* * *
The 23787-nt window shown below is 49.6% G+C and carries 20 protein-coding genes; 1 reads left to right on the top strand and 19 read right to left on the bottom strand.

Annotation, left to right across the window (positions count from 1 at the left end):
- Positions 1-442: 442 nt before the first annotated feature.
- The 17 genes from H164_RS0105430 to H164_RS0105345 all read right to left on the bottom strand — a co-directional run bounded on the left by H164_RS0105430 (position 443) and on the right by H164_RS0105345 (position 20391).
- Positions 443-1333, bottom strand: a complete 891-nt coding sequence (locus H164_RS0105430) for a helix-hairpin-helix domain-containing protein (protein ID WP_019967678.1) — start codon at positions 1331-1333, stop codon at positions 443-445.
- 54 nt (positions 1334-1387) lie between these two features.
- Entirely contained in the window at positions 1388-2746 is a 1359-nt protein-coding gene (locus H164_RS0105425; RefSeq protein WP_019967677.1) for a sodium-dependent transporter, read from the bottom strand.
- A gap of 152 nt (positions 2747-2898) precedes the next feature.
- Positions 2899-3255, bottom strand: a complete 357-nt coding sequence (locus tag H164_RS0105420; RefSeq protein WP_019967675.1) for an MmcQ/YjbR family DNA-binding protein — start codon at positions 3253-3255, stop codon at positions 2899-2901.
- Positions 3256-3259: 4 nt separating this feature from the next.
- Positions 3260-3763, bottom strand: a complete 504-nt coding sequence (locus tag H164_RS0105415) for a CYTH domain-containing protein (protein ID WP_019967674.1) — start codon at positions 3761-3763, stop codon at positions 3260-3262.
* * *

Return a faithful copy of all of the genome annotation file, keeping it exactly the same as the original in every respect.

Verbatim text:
The 23787-nt window shown below is 49.6% G+C and carries 20 protein-coding genes; 1 reads left to right on the top strand and 19 read right to left on the bottom strand.

Annotation, left to right across the window (positions count from 1 at the left end):
- Positions 1-442: 442 nt before the first annotated feature.
- The 17 genes from H164_RS0105430 to H164_RS0105345 all read right to left on the bottom strand — a co-directional run bounded on the left by H164_RS0105430 (position 443) and on the right by H164_RS0105345 (position 20391).
- Positions 443-1333, bottom strand: a complete 891-nt coding sequence (locus H164_RS0105430) for a helix-hairpin-helix domain-containing protein (protein ID WP_019967678.1) — start codon at positions 1331-1333, stop codon at positions 443-445.
- 54 nt (positions 1334-1387) lie between these two features.
- Entirely contained in the window at positions 1388-2746 is a 1359-nt protein-coding gene (locus H164_RS0105425; RefSeq protein WP_019967677.1) for a sodium-dependent transporter, read from the bottom strand.
- A gap of 152 nt (positions 2747-2898) precedes the next feature.
- Positions 2899-3255, bottom strand: a complete 357-nt coding sequence (locus tag H164_RS0105420; RefSeq protein WP_019967675.1) for an MmcQ/YjbR family DNA-binding protein — start codon at positions 3253-3255, stop codon at positions 2899-2901.
- Positions 3256-3259: 4 nt separating this feature from the next.
- Positions 3260-3763, bottom strand: a complete 504-nt coding sequence (locus tag H164_RS0105415) for a CYTH domain-containing protein (protein ID WP_019967674.1) — start codon at positions 3761-3763, stop codon at positions 3260-3262.